"The decision to negotiate with Iran has never been driven by any like or dislike of any particular candidate, but rather because it lies in the interests of the United States to get Iranian assistance in stabilizing Iraq and Afghanistan," Parsi said. The rationale behind Obama's statement during his presidential campaign that he would make a diplomatic effort to improve relations with Iran still exists, Parsi said. As for the election results, Parsi said that while "there is an overwhelming perception this was not a fair election," it may never be known whether the results were rigged.
Ali Banuazizi, an Iran expert and professor of political science at Boston College, said yesterday that Ahmadinejad is likely to view the results as an affirmation of his policies, including Iran's continued development of its nuclear program, and would be likely to continue them. While Ahmadinejad might be open to negotiations with the Obama administration, Banuazizi said, "I doubt very much they would agree to suspend the centrifuge activities," referring to nuclear-related development.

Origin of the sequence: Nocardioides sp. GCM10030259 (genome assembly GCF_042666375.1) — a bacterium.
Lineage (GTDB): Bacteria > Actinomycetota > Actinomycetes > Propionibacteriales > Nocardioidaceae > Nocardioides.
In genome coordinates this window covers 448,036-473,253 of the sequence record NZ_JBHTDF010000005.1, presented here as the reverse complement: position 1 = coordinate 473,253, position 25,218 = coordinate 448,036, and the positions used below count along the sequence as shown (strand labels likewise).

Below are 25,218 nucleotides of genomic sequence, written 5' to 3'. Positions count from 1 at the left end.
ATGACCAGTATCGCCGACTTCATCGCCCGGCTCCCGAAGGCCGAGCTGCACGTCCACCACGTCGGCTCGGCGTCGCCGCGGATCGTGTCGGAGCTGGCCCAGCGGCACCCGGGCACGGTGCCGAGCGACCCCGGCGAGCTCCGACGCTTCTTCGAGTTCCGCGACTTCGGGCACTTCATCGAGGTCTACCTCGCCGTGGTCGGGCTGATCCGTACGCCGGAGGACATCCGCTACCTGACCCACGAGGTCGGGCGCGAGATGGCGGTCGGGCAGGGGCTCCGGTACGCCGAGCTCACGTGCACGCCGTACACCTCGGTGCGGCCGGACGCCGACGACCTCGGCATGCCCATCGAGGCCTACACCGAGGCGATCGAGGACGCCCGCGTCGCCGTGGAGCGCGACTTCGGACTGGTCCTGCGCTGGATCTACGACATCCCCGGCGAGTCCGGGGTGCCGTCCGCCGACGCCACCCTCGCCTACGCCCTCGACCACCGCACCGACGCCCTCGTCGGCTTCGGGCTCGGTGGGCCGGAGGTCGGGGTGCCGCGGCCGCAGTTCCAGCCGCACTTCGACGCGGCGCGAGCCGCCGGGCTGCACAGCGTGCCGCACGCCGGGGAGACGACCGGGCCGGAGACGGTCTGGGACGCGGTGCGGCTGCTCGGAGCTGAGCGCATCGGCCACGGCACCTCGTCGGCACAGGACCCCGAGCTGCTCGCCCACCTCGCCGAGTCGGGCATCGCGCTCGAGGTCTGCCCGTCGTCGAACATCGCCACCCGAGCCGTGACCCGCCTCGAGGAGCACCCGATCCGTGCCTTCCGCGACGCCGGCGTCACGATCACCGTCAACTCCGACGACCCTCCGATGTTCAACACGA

Biden said yesterday that "we are not going to allow Iran to go nuclear any more than the rest of the world is going to allow it to go nuclear."
Some analysts also have suggested that the United States announce that it wants direct talks with Iran's supreme leader, Ayatollah Ali Khamenei, who would remain in his powerful position regardless of who is elected president.
Biden said in his NBC appearance that he doesn't think Iran is a democracy and noted the power of Khamenei and other leaders. "This is a regime, it's not a single person," Biden said. "The supreme leader is, by all accounts, the supreme leader. And so I doubt whether there's anything that can be done . . . of consequence, without the supreme leader's sanctioning."
Analysts said last night it remained to be seen whether the election would lead to a new round of crackdowns on dissent, or whether the Iranian government eventually would try to institute some reforms to mollify some opponents.
Material from the Associated Press was used in this report.